Khalid Sheikh Mohammed, the self-proclaimed mastermind behind the attacks, and his co-defendants appeared for the first time in more than three years for arraignment at a military tribunal at Guantanamo Bay, charged with 2,976 counts of murder for the 2001 attacks.
Even before they could be arraigned, the men took off their earphones that provide Arabic translations and refused to answer any questions from the judge, Army Col. James Pohl, dramatically slowing a hearing that is heavy on military legal procedure.
At one point, two defendants got up and prayed at their defense tables. They refused to participate in the hearing. Pohl warned he would not permit defendants to block the hearing and would continue without their participation.
Since the men weren't wearing their earpieces, the judge brought the translators into the court room. Still, the prisoners refused to answer any questions. They didn't even acknowledge that they understood the questions.
In the past, during the failed first effort to prosecute them at the U.S. base in Cuba, Mohammed has mocked the tribunal and said he and his co-defendants would plead guilty and welcome execution. But there were signs that at least some of the defense teams were preparing for a lengthy fight, planning challenges of the military tribunals and the secrecy that shrouds the case.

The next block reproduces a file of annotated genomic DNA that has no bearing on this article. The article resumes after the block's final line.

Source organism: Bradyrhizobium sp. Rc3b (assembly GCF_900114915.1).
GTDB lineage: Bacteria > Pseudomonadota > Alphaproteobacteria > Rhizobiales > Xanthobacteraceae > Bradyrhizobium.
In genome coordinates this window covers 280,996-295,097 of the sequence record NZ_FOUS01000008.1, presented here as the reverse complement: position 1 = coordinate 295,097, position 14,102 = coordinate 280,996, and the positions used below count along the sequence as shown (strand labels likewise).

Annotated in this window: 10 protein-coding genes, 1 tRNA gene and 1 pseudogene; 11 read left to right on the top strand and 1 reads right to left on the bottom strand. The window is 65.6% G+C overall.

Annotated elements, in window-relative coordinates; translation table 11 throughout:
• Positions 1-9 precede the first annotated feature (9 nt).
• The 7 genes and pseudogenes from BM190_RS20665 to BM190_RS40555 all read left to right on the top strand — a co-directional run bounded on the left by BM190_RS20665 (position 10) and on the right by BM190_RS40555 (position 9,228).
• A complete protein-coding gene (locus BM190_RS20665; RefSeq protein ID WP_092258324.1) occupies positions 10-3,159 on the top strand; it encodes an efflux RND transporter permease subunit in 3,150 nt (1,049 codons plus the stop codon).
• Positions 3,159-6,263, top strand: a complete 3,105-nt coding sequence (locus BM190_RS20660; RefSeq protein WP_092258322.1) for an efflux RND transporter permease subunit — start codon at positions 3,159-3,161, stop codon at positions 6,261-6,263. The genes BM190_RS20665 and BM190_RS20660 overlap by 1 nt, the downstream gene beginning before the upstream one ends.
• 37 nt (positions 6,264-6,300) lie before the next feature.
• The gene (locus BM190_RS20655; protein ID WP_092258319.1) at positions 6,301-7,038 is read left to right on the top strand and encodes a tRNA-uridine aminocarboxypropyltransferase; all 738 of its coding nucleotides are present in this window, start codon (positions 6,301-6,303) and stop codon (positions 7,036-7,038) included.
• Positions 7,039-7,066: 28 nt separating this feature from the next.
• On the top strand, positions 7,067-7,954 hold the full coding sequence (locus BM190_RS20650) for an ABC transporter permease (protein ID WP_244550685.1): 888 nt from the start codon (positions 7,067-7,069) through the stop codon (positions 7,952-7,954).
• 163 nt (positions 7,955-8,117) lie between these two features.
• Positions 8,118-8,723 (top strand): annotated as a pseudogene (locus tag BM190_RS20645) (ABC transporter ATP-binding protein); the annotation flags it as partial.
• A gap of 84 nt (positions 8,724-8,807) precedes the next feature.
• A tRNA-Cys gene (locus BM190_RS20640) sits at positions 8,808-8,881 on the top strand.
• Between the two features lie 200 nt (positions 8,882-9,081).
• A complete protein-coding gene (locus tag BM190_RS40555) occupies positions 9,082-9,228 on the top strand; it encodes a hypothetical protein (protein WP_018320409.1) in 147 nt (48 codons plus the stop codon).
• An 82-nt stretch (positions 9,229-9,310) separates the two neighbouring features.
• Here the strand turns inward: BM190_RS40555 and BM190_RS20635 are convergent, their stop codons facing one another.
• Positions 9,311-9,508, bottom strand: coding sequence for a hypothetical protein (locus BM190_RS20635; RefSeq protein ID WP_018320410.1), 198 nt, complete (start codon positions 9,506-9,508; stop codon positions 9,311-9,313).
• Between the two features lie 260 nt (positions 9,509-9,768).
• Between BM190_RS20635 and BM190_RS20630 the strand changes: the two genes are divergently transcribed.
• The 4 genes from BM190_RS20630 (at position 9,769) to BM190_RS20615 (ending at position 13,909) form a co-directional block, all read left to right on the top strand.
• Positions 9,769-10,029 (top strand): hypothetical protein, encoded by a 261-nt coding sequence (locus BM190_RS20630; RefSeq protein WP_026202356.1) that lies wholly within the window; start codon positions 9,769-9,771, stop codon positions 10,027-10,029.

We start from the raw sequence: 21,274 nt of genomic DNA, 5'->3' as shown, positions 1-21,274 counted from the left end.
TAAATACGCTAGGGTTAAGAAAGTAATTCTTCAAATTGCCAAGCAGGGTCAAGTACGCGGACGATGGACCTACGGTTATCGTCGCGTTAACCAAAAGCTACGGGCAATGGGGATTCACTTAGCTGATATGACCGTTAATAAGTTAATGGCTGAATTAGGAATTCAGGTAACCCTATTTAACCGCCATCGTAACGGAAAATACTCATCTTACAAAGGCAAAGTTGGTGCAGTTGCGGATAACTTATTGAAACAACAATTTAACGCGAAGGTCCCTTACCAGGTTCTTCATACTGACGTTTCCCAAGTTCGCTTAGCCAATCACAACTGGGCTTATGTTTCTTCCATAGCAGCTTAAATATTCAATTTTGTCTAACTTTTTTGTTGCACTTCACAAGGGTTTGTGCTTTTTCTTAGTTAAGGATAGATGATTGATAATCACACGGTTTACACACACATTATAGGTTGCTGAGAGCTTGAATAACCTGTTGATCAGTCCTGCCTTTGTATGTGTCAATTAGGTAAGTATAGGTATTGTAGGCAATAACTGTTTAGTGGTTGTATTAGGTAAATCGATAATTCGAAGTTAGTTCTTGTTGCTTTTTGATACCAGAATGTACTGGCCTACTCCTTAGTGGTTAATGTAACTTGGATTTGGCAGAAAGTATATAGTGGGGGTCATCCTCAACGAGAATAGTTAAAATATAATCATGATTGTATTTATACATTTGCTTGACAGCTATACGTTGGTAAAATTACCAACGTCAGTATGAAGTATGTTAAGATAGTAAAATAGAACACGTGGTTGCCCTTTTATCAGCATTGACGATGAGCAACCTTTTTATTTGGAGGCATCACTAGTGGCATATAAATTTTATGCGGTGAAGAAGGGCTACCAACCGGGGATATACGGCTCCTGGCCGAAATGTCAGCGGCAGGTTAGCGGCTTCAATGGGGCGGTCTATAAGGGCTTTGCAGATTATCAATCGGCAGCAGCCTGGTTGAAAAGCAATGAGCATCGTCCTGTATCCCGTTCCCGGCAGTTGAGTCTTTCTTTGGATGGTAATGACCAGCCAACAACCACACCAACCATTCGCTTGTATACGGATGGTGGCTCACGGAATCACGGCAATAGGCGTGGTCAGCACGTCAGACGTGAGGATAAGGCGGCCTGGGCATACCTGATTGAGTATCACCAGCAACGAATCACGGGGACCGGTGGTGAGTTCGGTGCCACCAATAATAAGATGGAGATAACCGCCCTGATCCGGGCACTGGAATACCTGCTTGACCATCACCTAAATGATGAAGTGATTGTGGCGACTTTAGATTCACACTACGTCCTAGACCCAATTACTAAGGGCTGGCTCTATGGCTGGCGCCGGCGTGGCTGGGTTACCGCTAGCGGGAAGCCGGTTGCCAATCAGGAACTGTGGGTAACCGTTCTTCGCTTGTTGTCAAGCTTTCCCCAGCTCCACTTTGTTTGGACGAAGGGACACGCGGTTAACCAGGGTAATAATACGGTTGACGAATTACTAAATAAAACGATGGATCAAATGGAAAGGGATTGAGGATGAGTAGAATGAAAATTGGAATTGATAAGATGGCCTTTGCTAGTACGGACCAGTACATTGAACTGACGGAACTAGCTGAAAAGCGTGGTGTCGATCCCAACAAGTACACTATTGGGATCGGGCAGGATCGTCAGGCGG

The men have not been seen in public since a pretrial hearing the day after /*President Barack Obama*/'s inauguration in 2009.
Some family members of victims participated in a lottery to get a chance to go to the base and watch the arraignment in person.
Others gathered at military bases in New York and across the East Coast to watch on closed-circuit TV. Mohammed, a Pakistani citizen who grew up in Kuwait and attended college in Greensboro, North Carolina, has admitted to military authorities that he was responsible for the Sept. 11 attacks as well as about 30 other plots, and that he personally killed Wall Street Journal reporter Daniel Pearl. Mohammed was captured in 2003 in Pakistan.
His four co-defendants include Ramzi Binalshibh, a Yemeni, who was allegedly chosen to be a hijacker but couldn't get a U.S. visa and ended up providing assistance such as finding flight schools; Waleed bin Attash, also from Yemen, who allegedly ran an al Qaeda training camp in Afghanistan and researched flight simulators and timetables; Mustafa Ahmad al-Hawsawi, a Saudi accused of helping the hijackers with money, Western clothing, traveler's checks and credit cards; and al-Aziz Ali, a Pakistani national and nephew of Mohammed, who allegedly provided money to the hijackers.
The Associated Press contributed to this report.